Now, the next game’s use of Zelda’s Lullaby is easily one of my favorites. In Twilight Princess, the song is not an introductory tune for Zelda. Instead, it is played when Zelda makes a very important and powerful decision. Because of how powerful this scene’s context is in relation to the song, I have posted that scene below. Be warned: there are spoilers in the video and the paragraph following it, so skip them if you have not played Twilight Princess beyond the Lakebed Temple.
Here we see a new purpose for the Lullaby: as a mournful and gorgeous theme for a princess’s decision, and a short but powerful goodbye to her afterward. This is shown in the two variations of the song played here. The first is close to the usual, except the melody is now played on a piano with the harp in its usual position. With the rain in the background, this offers a sad goodbye to Midna in what is thought to be her final moments. Finally, Zelda realizes how Link has changed Midna and she makes an important decision. After a buildup, one last repetition of the Lullaby’s refrain is played as Zelda fades away, this time with a piece of Midna’s Theme added in for a moment. This second piece is very short, but that does not change how emotionally powerful it is.
Now, I would love to continue detailing every game’s version of Zelda’s Lullaby, but that would keep us all day and I would not want to waste anyone’s time too much longer. There is one more game I will get to, but first I want to summarize everything in between:
Four Swords Adventures features what is basically a note-for-note updated version of the song from A Link to the Past. If you liked the way it sounded in 16-bit, you should hear this.
Phantom Hourglass offers… the Ocarina of Time version with Nintendo DS sound quality. Eh.
Spirit Tracks brings something a little different to the table, dropping the key partway through to make the song a bit more mellow. For the most part, a brighter flute makes it one of my favorite versions of the song. Unfortunately, I have yet to play Spirit Tracks myself so I cannot comment on the song’s context in this game.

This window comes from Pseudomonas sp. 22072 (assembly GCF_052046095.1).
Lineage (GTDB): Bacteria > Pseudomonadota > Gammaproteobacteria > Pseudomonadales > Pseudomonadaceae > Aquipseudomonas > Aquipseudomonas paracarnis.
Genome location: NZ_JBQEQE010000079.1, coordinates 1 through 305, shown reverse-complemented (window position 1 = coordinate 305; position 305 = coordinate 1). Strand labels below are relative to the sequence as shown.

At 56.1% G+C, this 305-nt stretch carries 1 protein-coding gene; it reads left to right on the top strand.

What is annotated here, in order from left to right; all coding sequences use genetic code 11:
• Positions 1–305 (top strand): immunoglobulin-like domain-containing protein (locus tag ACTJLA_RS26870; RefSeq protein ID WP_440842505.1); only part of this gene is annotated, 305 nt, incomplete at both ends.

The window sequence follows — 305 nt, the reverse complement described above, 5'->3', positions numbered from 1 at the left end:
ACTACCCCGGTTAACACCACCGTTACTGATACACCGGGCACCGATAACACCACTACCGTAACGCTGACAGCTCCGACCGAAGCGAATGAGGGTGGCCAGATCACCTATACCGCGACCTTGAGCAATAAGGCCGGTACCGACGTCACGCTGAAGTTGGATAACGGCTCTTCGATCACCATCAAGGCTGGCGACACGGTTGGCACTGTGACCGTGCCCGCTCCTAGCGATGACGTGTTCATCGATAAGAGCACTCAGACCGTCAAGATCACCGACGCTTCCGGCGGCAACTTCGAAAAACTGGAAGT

Here’s the home stretch, guys: finally, the most recent game in the Zelda series, Skyward Sword. The first Zelda game to have just about every single track fully orchestrated.
I… just… Wow. What can I really say here? The most beautiful tune in the Zelda series has been perfected. I do not really think I need to bring in the context of the song in this game; it is just plain gorgeous on its own. Just sit down and let it seep into you a bit.
Right, now that I’m done gushing, I thought I would finish with the “alternate” version of Zelda’s Lullaby from Skyward Sword: Ballad of the Goddess. “Wait, but Jordan, that’s not Zelda’s Lullaby! That’s a louder, rousing theme!” Well, I know there are plenty of you who know this, but for those who don’t: think again. Do you hear it? That’s right; the Ballad of the Goddess is Zelda’s Lullaby backwards… and more or less souped up on coffee.
In a pretty clever move, the newer guys on the Zelda team decided to make the theme song for the Goddess Hylia (who is also SPOILER ALERT the first Zelda) be the reverse of Zelda’s Lullaby. So every Princess Zelda who fell asleep to those notes was hearing a tune that also sings of the Goddess herself. Nifty, huh?
And with that, all the games should be covered. Zelda’s Lullaby has one heck of a legacy, and I have loved every second of it. Easily one of my favorite recurring songs from the series, the lullaby is simply gorgeous and has set the stage for some of the greatest moments in Zelda history.
How about you guys? Do you like Zelda’s Lullaby? Which version is your favorite? Was your mind blown when you realized its connections to the Ballad of the Goddess? Let us know in the comments! Also, be sure to tell me some other songs from the series you would like to see me pick apart and explore. In the meantime, I hope you’ve enjoyed this music feature and I will be looking forward to bringing you another one next week. See you then!